Difference between revisions of "Why You Should Consider a Will"

From Clicklaw Wikibooks
Jump to navigation Jump to search
 
(24 intermediate revisions by 2 users not shown)
Line 1: Line 1:
{{REVIEWEDPLS | reviewer = [[People's Law School]] |date= January 2016}}
{{REVIEWEDPLS | reviewer = [[Stephen Hsia|Stephen Hsia]]|date= January 2019}}{{Preparing Your Will TOC}}
{{Writing Your Will TOC}}
A '''will''' is a legal document that explains what you want done with your property after you die.   
[[File:writingyourwill-contents1.png|thumb|275px|right| link=| <span style="font-size:50%;">Image via www.istockphoto.com</span>]]A '''will''' is a legal document that leaves instructions about what the person making the will wants done with their '''assets''' and obligations after they die.   


=== Why should I make a will? ===
== A will makes your wishes clear ==
A will helps ensure the things you own go to the people you want to have them. It gives you some control over what happens to your '''estate''' after you’re gone.  Preparing a will lets you choose an '''executor'''. This is a person who carries out the instructions in the will. If you’re a parent, you can also appoint a guardian to care for any children under age 19 after your death.


Making a will gives you some control over what happens to your '''estate''' after you die. Your estate is made up the property and possessions, also known as the assets, that you own at your death (with some exceptions explained below). With a will, you can make sure the things you own go to the people you want to have them.
{{PLSStorybox
| image = [[File:Preparing_Your_Will_-_Maria.png |link=]]
| text      = ”I’ve decided I need to prepare a will. My sisters both want me to leave my opal ring to them. It belonged to our mother and is a family heirloom. Unless I put in writing who the ring should go to, I just know there’ll be a fight about it later.” <br/>– Maria, Nanaimo}}


A will can also help the people who outlive you. They can feel sure that they are carrying out your wishes. Putting your intentions into a will can help save your family members and those you leave things to time, effort and money.  
== A will helps those you leave behind==
A will is a map for those you leave behind. Having a clear statement of your wishes helps your loved ones feel confident they’re carrying those wishes out. Knowing your intentions will save them time, stress, and money at a difficult time.


{{PLSExamplebox
== What happens when you die without a will ==
| text = Maria is considering making a will. Both her sisters want her to leave her opal ring to them. The ring originally belonged to their mother, and is a family heirloom. Maria knows that unless she is very clear in her will about who should have the ring, there will be family conflict later.
}}


=== What happens if I die without a will? ===
Without a will, your successors will effectively be left guessing about what you would have wanted. With no proof of your wishes, the law kicks in. Your property is divvied up according to rules set out in the ''Wills, Estates and Succession Act''.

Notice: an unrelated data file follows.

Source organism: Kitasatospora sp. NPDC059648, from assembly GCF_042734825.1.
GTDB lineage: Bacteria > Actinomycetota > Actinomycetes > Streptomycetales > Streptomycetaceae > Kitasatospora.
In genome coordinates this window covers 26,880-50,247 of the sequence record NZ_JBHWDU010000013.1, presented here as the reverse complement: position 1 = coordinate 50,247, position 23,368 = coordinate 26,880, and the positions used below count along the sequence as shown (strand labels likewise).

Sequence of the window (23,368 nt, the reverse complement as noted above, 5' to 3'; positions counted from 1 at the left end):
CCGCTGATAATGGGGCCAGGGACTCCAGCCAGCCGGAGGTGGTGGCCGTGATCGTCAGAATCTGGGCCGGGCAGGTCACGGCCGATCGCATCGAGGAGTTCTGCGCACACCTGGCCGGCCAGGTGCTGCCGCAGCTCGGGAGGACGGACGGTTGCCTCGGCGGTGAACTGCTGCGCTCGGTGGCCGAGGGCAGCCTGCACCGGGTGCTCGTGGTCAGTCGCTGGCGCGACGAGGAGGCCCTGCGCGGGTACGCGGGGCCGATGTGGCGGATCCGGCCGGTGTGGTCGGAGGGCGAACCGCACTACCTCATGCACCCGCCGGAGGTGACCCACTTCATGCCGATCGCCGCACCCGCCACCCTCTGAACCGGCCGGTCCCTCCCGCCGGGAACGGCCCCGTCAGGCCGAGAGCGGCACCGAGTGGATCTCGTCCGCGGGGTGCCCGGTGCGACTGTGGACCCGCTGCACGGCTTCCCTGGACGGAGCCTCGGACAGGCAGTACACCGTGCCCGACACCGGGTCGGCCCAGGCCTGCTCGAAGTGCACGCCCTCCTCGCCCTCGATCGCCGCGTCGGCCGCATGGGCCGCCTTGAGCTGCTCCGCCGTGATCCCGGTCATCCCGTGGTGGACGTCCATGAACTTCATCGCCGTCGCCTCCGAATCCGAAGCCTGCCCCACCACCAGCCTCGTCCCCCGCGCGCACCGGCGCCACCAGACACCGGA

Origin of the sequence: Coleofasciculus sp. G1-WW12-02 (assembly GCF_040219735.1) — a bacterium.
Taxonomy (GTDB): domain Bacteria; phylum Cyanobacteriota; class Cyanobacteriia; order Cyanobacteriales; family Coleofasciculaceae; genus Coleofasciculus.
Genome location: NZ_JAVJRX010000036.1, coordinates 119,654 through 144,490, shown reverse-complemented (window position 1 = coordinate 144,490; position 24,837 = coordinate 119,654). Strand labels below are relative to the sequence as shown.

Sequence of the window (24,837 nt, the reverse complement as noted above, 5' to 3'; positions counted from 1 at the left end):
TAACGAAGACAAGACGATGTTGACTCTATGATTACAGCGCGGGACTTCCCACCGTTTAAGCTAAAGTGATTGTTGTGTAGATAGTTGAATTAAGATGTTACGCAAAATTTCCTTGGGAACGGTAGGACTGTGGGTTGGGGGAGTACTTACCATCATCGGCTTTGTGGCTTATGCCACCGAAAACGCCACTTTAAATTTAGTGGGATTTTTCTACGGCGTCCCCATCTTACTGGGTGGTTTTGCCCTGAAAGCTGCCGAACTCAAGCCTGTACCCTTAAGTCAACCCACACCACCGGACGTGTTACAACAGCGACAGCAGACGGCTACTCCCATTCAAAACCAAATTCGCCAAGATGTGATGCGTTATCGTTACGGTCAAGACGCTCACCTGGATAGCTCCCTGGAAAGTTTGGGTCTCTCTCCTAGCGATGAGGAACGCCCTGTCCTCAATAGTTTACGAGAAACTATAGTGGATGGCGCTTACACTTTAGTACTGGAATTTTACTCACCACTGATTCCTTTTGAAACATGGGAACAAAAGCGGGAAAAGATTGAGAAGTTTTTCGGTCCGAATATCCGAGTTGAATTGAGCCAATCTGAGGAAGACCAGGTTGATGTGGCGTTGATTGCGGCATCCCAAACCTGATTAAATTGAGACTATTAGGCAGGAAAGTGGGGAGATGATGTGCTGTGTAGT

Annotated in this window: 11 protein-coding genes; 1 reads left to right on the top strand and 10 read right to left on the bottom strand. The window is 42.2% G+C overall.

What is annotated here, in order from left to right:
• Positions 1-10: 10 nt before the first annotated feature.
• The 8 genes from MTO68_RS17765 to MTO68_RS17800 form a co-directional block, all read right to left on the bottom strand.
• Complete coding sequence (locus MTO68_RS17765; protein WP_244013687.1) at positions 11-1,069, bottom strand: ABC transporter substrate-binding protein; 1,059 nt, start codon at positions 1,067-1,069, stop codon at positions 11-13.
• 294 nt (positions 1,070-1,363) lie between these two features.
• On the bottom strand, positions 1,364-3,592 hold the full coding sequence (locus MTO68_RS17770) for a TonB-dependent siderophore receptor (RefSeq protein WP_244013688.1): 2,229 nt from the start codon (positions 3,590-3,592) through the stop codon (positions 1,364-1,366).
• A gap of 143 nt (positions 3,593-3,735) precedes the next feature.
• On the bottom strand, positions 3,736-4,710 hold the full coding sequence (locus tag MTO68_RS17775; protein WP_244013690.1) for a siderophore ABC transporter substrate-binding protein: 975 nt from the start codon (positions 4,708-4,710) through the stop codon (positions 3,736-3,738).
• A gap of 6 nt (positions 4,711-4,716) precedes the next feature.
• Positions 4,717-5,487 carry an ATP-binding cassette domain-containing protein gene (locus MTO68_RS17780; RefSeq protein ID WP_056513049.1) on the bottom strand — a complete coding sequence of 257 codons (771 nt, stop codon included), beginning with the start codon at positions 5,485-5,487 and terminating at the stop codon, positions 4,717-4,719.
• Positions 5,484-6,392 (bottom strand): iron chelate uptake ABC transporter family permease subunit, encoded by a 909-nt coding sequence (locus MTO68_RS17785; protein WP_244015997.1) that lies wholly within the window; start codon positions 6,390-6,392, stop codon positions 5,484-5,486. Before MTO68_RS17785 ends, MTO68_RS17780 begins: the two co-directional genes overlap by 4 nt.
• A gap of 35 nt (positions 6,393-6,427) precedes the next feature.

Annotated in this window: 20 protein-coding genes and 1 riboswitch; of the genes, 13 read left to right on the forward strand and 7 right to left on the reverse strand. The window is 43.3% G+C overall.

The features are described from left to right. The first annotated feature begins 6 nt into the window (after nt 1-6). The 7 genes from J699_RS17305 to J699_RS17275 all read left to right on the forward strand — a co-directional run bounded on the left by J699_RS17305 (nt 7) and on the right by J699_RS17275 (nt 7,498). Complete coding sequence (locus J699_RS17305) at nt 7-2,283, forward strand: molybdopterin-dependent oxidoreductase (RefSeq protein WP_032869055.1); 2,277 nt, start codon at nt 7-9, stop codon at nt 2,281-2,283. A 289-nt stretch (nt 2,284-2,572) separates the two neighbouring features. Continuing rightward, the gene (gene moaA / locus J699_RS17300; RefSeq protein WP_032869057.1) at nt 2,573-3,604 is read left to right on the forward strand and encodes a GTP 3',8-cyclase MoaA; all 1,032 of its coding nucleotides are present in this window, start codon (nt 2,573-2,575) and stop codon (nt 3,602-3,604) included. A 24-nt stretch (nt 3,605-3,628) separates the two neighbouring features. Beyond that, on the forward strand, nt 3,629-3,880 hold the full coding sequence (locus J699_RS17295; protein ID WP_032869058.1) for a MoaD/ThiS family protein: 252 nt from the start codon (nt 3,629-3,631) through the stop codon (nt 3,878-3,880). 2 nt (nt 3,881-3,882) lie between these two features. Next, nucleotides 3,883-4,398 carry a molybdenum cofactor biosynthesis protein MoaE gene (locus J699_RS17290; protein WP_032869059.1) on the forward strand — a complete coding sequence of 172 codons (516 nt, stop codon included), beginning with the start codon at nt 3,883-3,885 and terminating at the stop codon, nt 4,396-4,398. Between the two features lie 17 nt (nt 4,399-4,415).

If you die without a will, there is no way to prove what your wishes were. The law dictates how your estate will be divided. The rules are set out in the [http://canlii.ca/t/8mhj ''Wills, Estates and Succession Act'']. For example, if you have a spouse and no children, your estate passes to your spouse. If you have a spouse and you had children together, your spouse gets the first $300,000 value of your estate and half the balance; the other half of the balance is divided equally among your children.  
'''The law may not reflect your wishes about who you want to inherit your property.'''
For example:
* If you have a '''spouse''' but no children, your estate will pass to your spouse.
* If you have a spouse ''and'' children — all of whom are also your spouse’s children your spouse will get the first $300,000 of your estate and half of what’s left over. The other half will be divided equally among your children.
* If you have no spouse or children, your estate will be distributed to descendents, parents, or other relatives. If no relatives can be found, the estate will go to the government.


There are further rules depending on the combination of relatives alive at the time of your death. The estate goes to the government if no relatives can be found.
'''If you die without a will, someone may need to apply to court to become administrator of the estate'''. Once approved, the administrator has the authority to distribute your '''assets'''. The administrator is often your spouse or adult child. If no one steps forward, the '''Public Guardian and Trustee''' may apply to become administrator.  


Another result if you die without a will is that the court has to appoint someone called an '''administrator''' to deal with your estate. That person, usually a spouse or child, needs to file documents in British Columbia Supreme Court that ask the court to appoint the person to administer the estate.  
== You don’t have to prepare a will ==
Under the law, you don’t have to prepare a will. But it’s a good idea. Preparing a will helps ensure fairness, accuracy, and peace of mind all around. It makes sure your wishes are respected and your loved ones are taken care of.


If there is no one who applies to administer the estate, then the '''Public Guardian and Trustee''' takes responsibility.
{{PLSStorybox
| image = [[File:Preparing_Your_Will_-_Janet.jpg |link=]]